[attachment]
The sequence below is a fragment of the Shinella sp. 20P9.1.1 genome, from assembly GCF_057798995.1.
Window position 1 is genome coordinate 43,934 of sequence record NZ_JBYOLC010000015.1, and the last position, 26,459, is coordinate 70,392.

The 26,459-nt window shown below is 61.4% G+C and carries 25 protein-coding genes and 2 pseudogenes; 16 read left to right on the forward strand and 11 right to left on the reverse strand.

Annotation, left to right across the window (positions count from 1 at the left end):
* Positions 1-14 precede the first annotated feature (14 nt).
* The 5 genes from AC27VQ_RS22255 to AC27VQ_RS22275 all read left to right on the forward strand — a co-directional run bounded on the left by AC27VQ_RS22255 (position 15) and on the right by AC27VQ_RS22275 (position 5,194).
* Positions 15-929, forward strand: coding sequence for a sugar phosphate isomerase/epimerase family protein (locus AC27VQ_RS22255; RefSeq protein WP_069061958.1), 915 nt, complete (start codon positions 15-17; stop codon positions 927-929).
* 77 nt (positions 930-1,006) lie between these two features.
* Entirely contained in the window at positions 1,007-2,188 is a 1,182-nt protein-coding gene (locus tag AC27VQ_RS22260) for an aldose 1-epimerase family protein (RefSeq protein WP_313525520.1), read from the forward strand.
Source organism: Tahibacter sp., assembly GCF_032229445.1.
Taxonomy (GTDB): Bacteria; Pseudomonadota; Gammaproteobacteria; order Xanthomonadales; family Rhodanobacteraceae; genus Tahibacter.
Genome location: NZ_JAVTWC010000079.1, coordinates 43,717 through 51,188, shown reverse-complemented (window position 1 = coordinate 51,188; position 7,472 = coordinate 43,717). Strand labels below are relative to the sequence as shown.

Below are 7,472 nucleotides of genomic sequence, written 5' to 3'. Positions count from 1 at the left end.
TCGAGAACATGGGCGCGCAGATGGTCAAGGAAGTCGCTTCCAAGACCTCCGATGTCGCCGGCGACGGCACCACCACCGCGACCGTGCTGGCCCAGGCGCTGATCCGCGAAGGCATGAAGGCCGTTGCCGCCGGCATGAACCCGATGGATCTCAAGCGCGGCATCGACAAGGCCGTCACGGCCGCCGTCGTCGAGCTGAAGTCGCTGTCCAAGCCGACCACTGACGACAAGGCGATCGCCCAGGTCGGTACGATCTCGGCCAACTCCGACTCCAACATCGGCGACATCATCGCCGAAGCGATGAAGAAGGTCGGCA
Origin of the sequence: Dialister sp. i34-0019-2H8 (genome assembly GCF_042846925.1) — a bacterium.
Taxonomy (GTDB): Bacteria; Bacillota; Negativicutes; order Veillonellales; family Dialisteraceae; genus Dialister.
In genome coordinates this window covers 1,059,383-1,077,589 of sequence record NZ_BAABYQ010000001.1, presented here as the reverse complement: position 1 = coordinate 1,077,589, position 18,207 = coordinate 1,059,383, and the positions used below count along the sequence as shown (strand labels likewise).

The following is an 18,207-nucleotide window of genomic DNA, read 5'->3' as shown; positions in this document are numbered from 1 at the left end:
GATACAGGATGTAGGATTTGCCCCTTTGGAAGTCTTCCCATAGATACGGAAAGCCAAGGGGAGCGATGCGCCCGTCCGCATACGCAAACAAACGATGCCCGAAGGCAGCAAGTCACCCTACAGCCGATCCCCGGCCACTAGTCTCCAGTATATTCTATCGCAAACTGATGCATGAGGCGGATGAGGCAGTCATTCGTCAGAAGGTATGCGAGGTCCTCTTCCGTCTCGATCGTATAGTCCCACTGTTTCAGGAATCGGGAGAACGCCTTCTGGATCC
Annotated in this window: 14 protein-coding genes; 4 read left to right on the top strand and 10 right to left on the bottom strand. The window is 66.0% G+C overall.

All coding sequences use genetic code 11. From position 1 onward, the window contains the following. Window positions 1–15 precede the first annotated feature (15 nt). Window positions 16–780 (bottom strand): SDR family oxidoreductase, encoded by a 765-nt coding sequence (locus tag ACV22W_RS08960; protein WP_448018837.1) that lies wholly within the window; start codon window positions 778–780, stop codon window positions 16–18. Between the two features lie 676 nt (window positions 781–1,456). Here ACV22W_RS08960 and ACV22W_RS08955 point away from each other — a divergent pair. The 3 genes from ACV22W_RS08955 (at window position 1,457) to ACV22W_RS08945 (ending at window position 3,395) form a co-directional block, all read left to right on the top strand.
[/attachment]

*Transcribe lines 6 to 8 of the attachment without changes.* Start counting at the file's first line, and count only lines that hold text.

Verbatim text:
* The 5 genes from AC27VQ_RS22255 to AC27VQ_RS22275 all read left to right on the forward strand — a co-directional run bounded on the left by AC27VQ_RS22255 (position 15) and on the right by AC27VQ_RS22275 (position 5,194).
* Positions 15-929, forward strand: coding sequence for a sugar phosphate isomerase/epimerase family protein (locus AC27VQ_RS22255; RefSeq protein WP_069061958.1), 915 nt, complete (start codon positions 15-17; stop codon positions 927-929).
* 77 nt (positions 930-1,006) lie between these two features.